Since the COVID-19 lockdown was announced, India’s leading public intellectuals, opposition leaders, writers, thinkers, activists, and scholars have written various appeals to the Narendra Modi government for the release of India’s political prisoners. They are vulnerable to COVID-19 contagion in the country’s overcrowded jails, where three coronavirus-related deaths have already been reported. In response, the State has doubled down and rejected all the bail applications. It also shifted the seventy-year-old journalist Gautham Navlakha from Delhi’s Tihar Jail to Taloja, without any notice or due process – Taloja is one of the prisons where a convict has already died of COVID-19.
A fearful, weak State silences the voice of dissent. Once it has established repression as a response to critique, it has only one way to go: become a regime of authoritarian terror, where it is the source of dread and fear to its citizens.
How do we live, survive, and respond to this moment?
In collaboration with maraa, The Polis Project is launching Profiles of Dissent. This new series centers on remarkable voices of dissent and courage, and their personal and political histories, as a way to reclaim our public spaces.
Profiles of Dissent is a way to question and critique the State that has used legal means to crush dissent illegally. It also intends to ground the idea that, despite the repression, voices of resistance continue to emerge every day.
You can read Varavara Rao’s profile here, the profile of Sudha Bharadwaj here, that of GN Saibaba here, Gautham Navlakha’s profile here, Anand Teltumbde here, Sharjeel Usmani here, Shoma Sen here, Surendra Gadling here, Asif Iqbal Tanha here, and Rona Wilson here.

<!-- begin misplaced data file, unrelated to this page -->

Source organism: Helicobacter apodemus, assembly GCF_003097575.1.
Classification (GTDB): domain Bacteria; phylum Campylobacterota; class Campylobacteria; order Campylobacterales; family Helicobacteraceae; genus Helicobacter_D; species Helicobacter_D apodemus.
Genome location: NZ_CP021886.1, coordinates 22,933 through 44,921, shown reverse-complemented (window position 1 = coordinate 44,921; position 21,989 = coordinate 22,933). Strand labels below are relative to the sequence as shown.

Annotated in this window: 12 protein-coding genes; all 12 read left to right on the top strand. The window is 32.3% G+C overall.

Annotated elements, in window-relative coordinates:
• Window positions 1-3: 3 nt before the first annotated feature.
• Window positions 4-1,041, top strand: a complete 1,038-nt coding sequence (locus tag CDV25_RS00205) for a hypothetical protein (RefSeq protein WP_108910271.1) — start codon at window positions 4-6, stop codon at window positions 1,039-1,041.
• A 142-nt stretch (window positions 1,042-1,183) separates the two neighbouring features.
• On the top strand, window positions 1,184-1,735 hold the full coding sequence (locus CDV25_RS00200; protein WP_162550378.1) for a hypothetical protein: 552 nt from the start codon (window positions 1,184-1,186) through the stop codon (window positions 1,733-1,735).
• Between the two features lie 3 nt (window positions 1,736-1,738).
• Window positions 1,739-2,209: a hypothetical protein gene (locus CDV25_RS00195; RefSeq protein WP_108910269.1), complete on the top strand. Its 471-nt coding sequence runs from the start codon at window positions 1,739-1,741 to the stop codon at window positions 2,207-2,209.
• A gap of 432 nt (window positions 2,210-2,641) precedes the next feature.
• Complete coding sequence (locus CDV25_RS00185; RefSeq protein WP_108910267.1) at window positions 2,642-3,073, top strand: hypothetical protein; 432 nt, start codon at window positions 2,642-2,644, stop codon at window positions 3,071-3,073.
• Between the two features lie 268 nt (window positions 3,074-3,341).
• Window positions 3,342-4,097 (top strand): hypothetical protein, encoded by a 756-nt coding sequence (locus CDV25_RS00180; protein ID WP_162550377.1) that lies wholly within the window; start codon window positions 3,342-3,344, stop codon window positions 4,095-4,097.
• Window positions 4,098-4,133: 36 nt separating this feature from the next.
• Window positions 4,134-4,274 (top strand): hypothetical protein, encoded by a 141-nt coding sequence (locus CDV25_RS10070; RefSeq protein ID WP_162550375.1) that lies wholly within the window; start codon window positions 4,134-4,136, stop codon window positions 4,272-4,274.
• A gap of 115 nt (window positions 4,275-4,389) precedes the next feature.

Born to a Dalit family in the slums of Indora, an Ambedkarite hub in Nagpur, fifty-four-year-old Sudhir Dhawale is an activist, editor, and writer.
While the 2002 Gujarat riots led him to launch his radical bi-monthly magazine “Vidrohi”, in 2006 he started a cultural-political organization called “Ramabai Nagar-Khairlanji Hatyaakand Virodhi Sangarsh Samiti” following the murder of four persons from a family in Khairlanji in the Vidarbha region of Maharashtra. The organization, however, disintegrated soon after, and the Republican Panthers Jaatiya Antachi Chalwal (Republican Panthers Caste Annihilation Movement) was born on 6 December 2007, at the Dr. Bhimrao Ambedkar memorial in Chaityabhoomi, Mumbai.”Vidrohi” started as a four-page magazine and soon it became” eight pages. In a few years, it took the shape of a full-fledged magazine which was published twice every month and spoke of pertinent issues concerning the country. His magazine, though produced on a small scale, was potent enough to rouse the ire of the establishment. Dhawale was a key planner of the Elgaar Parishad, a meeting of Ambedkarites, Leftists, and Feminists.
Date of arrest: 6 June 2018
Charges: Sudhir Dhawale was arrested on 2 January 2011. “I was under police scanner since 2006, in the post-Khairlanji phase, where activists and intellectuals came together and questioned the state. It was after a long time that Dalits had begun organizing. Our agitations resonated in the remotest areas. They began arresting us (Dalits) in false cases,” claims Dhawale. Dhawale had launched a political front, Republican Panther, on 6 December 2007. The front’s mandate was to construct a common political platform for Dalits. He was charged with sedition, and under sections 20 and 39 of the controversial UAPA i.e. the punishment for being a member of a terrorist group and for providing support to a terrorist group, respectively. However, later he was tried only under the conspiracy charge. Dhawale was acquitted in May 2014, after he had been incarcerated for forty months.